God Wrote the Psalms

That brings us to our second reason to sing Psalms, reminding ourselves of our opening reflection about Scripture’s sufficiency. The Scripture’s inspiration means that God wrote the Psalms, using David and other writers at the human level but nonetheless remaining their ultimate author. The Psalms are Scripture, so profitable for us in all aspects of the Christian life. An obvious but not often noted point is that we should assume that God is a better songwriter than we are, knowing what songs please him and will profit us in worship. Jesus seemed to endorse this idea because he sang the Psalms, as after the Passover at the last Supper Matthew 26:30 records that “when they had sung a hymn, they went out to the Mount of Olives.” We know that the song sang at the Passover is Psalm 118, which is why many Reformed churches sing a portion of Psalm 118 when we observe the Lord’s Supper. So, there should be at least a priority on Psalm singing, since as Christians we presume that God knows better than we do, including about how to write a song that is good for us to use in worship. If we find humanly produced songs more moving than Psalms, perhaps something is wrong with us rather than the Psalms.

The Psalms Are About Christ

The third reason that the church should find sweetness in Psalm singing is that God wrote the Psalms about Christ. After Christ’s resurrection, he helped the apostles have better insight into how to interpret the Old Testament Scripture, teaching in Luke 24:44–47:

These are my words that I spoke to you while I was still with you, that everything written about me in the Law of Moses and the Prophets and the Psalms must be fulfilled.” Then he opened their minds to understand the Scriptures, and said to them, “Thus it is written, that the Christ should suffer and on the third day rise from the dead, and that repentance for the forgiveness of sins should be proclaimed in his name to all nations, beginning from Jerusalem.

So, the Psalms are the songs God has given his people about our Savior, even from before Christ came in the flesh. This is exactly what we should expect when we rightly understand the covenant of grace and the nature of Scripture as a means of grace, always meant to apply Christ and his benefits to his people. The New Testament frequently quotes the Psalms, even profusely citing Psalm 110 alone, to prove that Christ is God and that he is our ever-sufficient high priest. The ancient church looked thoroughly to the Psalms to explain God’s trinitarian nature. We too can look to the Psalms to know more about Jesus.

The Psalms We Sing Conform Us to Christ

Finally, Psalm singing should be sweet to us because of what the songs we sing in worship do to us. Undoubtedly, our songs used in corporate worship shape us and shape us experientially. But here’s a question about that: What function should songs we sing in worship have in our spiritually experiential lives? Rather than simply giving voice to what we feel, they should also train us in the godly response to the full spectrum of emotion that we encounter in the Christian life. Modern worship is often stunted because its emotional breadth is far more limited than what we find in the Psalms. In other words, the Psalms are more experiential than most contemporary worship music but also guarantee that we have God’s perspective from his Word about a particular emotion. So, as we sing God’s songs, we are also formed to be better at processing this life and responding to it in godly ways with biblical insight to give voice to our experiences.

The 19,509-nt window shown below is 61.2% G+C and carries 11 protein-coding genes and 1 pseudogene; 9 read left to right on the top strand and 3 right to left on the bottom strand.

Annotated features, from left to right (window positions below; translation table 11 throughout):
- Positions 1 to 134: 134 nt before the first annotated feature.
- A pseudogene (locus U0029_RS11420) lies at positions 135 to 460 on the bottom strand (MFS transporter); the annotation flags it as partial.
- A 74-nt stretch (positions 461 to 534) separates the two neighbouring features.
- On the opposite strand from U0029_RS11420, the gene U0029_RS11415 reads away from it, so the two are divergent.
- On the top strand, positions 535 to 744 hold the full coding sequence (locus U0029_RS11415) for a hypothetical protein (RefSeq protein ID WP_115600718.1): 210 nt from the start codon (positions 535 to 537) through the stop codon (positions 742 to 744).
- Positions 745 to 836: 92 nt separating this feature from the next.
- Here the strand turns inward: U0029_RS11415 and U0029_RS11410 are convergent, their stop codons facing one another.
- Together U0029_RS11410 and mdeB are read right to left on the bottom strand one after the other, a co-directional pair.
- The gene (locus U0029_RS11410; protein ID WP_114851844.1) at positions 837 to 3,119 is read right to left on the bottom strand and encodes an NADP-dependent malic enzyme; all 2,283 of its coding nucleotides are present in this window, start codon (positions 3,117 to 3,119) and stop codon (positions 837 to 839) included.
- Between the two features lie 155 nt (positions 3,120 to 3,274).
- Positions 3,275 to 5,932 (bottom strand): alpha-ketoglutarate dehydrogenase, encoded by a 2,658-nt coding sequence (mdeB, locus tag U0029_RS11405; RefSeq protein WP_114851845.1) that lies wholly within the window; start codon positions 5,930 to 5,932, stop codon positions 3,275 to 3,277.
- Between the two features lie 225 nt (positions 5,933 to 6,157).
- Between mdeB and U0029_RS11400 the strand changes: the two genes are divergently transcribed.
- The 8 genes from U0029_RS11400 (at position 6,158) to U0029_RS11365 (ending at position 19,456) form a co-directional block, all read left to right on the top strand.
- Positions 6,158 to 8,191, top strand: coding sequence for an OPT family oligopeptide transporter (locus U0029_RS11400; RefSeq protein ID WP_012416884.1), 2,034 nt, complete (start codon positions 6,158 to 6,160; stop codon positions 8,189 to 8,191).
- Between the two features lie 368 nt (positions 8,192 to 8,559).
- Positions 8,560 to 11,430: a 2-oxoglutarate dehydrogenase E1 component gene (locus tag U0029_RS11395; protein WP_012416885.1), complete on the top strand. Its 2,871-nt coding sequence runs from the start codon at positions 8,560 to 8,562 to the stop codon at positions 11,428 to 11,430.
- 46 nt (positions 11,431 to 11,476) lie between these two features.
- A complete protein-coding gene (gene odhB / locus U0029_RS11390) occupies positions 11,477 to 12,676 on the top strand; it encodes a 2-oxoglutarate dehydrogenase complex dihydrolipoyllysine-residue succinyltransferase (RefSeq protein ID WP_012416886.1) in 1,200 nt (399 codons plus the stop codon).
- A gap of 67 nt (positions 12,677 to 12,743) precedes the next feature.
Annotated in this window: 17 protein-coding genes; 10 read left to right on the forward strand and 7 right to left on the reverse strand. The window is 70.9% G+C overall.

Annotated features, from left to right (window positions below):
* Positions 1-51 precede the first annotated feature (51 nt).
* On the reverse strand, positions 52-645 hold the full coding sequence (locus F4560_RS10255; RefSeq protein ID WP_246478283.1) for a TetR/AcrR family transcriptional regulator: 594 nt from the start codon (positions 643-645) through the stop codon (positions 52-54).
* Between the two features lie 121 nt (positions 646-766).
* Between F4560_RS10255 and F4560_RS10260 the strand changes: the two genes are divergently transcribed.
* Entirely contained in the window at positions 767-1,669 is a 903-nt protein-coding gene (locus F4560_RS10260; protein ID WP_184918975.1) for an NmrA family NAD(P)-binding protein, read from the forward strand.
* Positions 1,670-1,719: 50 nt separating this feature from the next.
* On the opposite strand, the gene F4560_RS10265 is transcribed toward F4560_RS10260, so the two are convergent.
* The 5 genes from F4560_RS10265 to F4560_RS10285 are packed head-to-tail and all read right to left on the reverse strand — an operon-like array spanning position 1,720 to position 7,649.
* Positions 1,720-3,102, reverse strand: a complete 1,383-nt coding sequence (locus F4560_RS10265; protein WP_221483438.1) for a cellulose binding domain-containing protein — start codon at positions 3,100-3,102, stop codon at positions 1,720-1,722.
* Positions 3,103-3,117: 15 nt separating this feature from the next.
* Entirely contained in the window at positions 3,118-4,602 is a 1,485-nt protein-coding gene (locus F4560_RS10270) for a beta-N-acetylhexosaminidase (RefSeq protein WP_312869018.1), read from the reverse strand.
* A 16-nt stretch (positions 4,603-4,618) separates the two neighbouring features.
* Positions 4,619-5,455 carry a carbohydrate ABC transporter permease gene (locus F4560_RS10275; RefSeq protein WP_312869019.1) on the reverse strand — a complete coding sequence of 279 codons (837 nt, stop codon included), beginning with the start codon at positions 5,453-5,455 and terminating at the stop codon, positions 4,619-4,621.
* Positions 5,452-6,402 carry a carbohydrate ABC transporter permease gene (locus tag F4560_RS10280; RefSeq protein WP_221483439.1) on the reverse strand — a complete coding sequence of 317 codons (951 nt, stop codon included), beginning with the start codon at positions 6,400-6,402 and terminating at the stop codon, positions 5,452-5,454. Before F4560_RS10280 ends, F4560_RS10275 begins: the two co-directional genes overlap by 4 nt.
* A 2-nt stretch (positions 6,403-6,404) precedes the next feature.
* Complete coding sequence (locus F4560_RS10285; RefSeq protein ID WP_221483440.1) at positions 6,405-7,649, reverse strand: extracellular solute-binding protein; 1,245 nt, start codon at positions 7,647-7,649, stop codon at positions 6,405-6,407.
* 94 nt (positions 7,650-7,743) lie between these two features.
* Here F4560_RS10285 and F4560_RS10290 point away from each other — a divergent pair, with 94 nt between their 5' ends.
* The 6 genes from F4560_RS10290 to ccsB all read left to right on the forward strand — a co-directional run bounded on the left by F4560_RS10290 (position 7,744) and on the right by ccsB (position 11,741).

In sum, in the Psalms God speaks to us of Christ but also helps us understand ourselves better, particularly so that we might grow in being better at being ourselves in relation to God, taking life’s experiences back to him through Christ-centered, Spirit-inspired songs. By singing the Psalter, God teaches us about how the covenant of grace, God’s one way of salvation in Christ spanning every era of redemptive history, is not simply an abstract doctrine but a reality fit to sing about. We join in singing the beauties of Christ, using Old Testament words, because Christ was the savior for them, just as much as he is for us, delighting our hearts as the only redeemer of God’s elect, moving us to song.

Harrison Perkins (PhD, Queen’s University Belfast) is a pastor at London City Presbyterian Church, Online Faculty in church history for Westminster Theological Seminary, a visiting lecturer in systematic theology at Edinburgh Theological Seminary, and the author of Catholicity and the Covenant of Works: James Ussher and the Reformed Tradition (Oxford University Press, 2020).

[1] In the Greek Septuagint, Psalms 1–14, 18–24, 28–30, 37, 39–40, 42–43, 45–50, 61–67, 72, 74–76, 78–84, 86–87, 91, 93, 97–100, 107–109, 138–140, 142.

[2] In the Greek Septuagint, Psalms 6, 53–54, 60, 66, 75.

[3] In the Greek Septuagint, Psalms 17, 29, 38, 44, 47, 64–67, 74–75, 82, 86–87, 90–92, 94–95, 107, 119–133.

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Harrison Perkins
Harrison Perkins (PhD, Queen’s University Belfast) is pastor at Oakland Hills Community Church (OPC), online faculty in church history at Westminster Theological Seminary, visiting lecturer in systematic theology at Edinburgh Theological Seminary, and author of Catholicity and the Covenant of Works: James Ussher and the Reformed Tradition (Oxford University Press, 2020).
Friday, August 5th 2022